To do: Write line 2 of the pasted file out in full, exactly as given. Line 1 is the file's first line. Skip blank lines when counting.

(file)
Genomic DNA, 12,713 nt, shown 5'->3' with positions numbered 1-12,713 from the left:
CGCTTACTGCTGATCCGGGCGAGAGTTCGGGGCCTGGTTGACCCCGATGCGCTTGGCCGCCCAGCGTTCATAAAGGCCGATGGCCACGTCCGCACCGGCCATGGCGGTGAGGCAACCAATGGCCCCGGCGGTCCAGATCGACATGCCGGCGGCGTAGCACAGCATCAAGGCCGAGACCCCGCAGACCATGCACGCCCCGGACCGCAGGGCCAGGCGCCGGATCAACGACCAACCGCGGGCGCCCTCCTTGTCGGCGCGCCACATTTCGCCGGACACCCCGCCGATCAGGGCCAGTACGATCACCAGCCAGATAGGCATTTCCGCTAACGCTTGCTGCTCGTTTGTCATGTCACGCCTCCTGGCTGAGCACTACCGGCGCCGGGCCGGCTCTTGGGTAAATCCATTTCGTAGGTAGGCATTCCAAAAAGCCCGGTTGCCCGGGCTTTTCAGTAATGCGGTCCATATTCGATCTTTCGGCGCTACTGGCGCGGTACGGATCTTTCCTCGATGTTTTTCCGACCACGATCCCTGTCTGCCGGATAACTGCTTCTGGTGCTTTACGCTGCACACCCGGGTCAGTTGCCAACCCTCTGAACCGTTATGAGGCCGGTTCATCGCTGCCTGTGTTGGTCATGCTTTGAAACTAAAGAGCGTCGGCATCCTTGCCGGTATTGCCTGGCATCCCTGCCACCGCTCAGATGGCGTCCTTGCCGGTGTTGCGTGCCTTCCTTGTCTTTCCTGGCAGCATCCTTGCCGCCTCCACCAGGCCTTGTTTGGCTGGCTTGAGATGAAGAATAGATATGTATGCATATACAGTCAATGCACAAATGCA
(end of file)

CGCTTACTGCTGATCCGGGCGAGAGTTCGGGGCCTGGTTGACCCCGATGCGCTTGGCCGCCCAGCGTTCATAAAGGCCGATGGCCACGTCCGCACCGGCCATGGCGGTGAGGCAACCAATGGCCCCGGCGGTCCAGATCGACATGCCGGCGGCGTAGCACAGCATCAAGGCCGAGACCCCGCAGACCATGCACGCCCCGGACCGCAGGGCCAGGCGCCGGATCAACGACCAACCGCGGGCGCCCTCCTTGTCGGCGCGCCACATTTCGCCGGACACCCCGCCGATCAGGGCCAGTACGATCACCAGCCAGATAGGCATTTCCGCTAACGCTTGCTGCTCGTTTGTCATGTCACGCCTCCTGGCTGAGCACTACCGGCGCCGGGCCGGCTCTTGGGTAAATCCATTTCGTAGGTAGGCATTCCAAAAAGCCCGGTTGCCCGGGCTTTTCAGTAATGCGGTCCATATTCGATCTTTCGGCGCTACTGGCGCGGTACGGATCTTTCCTCGATGTTTTTCCGACCACGATCCCTGTCTGCCGGATAACTGCTTCTGGTGCTTTACGCTGCACACCCGGGTCAGTTGCCAACCCTCTGAACCGTTATGAGGCCGGTTCATCGCTGCCTGTGTTGGTCATGCTTTGAAACTAAAGAGCGTCGGCATCCTTGCCGGTATTGCCTGGCATCCCTGCCACCGCTCAGATGGCGTCCTTGCCGGTGTTGCGTGCCTTCCTTGTCTTTCCTGGCAGCATCCTTGCCGCCTCCACCAGGCCTTGTTTGGCTGGCTTGAGATGAAGAATAGATATGTATGCATATACAGTCAATGCACAAATGCA